• Triage Services

PS20/6 sets out that “triage should be an educational process so that consumers can decide whether to proceed to regulated advice”. If advisers give a professional opinion, based on considering the client’s circumstances that steers the client towards keeping or giving up their safeguarded pension benefits, they are likely to be giving advice. To minimise the risk of advisers crossing this ‘advice boundary’, firms should not use decision trees and traffic-light RAG-rated questionnaires within a non advised triage service with immediate effect.

  • Abridged advice

The FCA have introduced a new shortened form of pension transfer advice. Abridged Advice is a means of filtering out unsuitable transfers and only has 2 possible outcomes; ‘recommendation not to transfer’ or ‘it’s unclear from the information available in the abridged advice process, whether the client would benefit from a transfer’. Abridged Advice does not include APTA, thus it enables consumers to access low cost pension transfer advice, where transfer may be unsuitable. Should the outcome be unclear, the client can choose to proceed to full advice. Remember though, that a transfer can only be recommended after receiving full advice. Abridged Advice will be introduced on 1st October 2020, but there is no obligation for advisers to provide this service. 

  • Prioritising DC Workplace Pensions schemes

Previously, advisers were merely required “to demonstrate that any alternative pension plan the client is transferred to is at least as suitable as the workplace pension”. From 1st October 2020, advisers will be required to demonstrate that any alternative is ‘more suitable’ than an available workplace pension. This substantially higher test is intended to protect consumers from being transferred into products that are unnecessarily complex or have high charges (including ongoing adviser charges) and there are limited circumstances where a WPS does not need to be considered. All firms will need to change their processes to undertake the required analysis in the APTA and recommend a WPS where it is as suitable. Again this measure will be introduced on 1st October 2020, with limited transition for clients in the pipeline.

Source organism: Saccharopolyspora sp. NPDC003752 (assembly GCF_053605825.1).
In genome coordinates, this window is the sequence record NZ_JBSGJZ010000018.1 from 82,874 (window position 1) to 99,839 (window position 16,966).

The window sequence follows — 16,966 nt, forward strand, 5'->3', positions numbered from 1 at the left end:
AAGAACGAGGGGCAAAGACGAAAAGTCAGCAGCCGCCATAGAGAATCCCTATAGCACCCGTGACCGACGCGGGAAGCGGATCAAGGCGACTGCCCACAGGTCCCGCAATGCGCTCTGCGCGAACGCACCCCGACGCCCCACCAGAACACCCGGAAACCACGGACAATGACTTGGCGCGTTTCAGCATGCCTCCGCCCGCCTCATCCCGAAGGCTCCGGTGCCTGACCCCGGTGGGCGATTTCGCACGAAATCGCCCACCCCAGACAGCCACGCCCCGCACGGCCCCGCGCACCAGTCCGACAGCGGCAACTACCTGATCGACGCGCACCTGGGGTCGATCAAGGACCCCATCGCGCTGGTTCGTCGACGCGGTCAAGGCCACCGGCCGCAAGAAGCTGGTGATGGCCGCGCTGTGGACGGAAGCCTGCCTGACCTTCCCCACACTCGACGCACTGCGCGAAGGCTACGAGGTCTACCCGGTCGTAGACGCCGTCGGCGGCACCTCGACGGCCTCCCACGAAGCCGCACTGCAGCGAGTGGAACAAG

• Empowering consumers

FCA file reviews have highlighted poor levels of disclosure, particularly in relation to the way initial and ongoing fees are communicated. Before engaging in advice, firms must now send clients  a letter of engagement that sets out in monetary terms the amounts that would be paid under various conditions. 

Additionally, all transfer suitability reports requiring a PTS will now require a “one page summary” at the front. This is limited to an A4 if printed size and must contain a charges disclosure, summary of recommendation, pension risk and details of any ongoing advice. The client is invited to sign each section in acknowledgement. Whilst the layout is not prescribed, the FCA have set out examples of an appro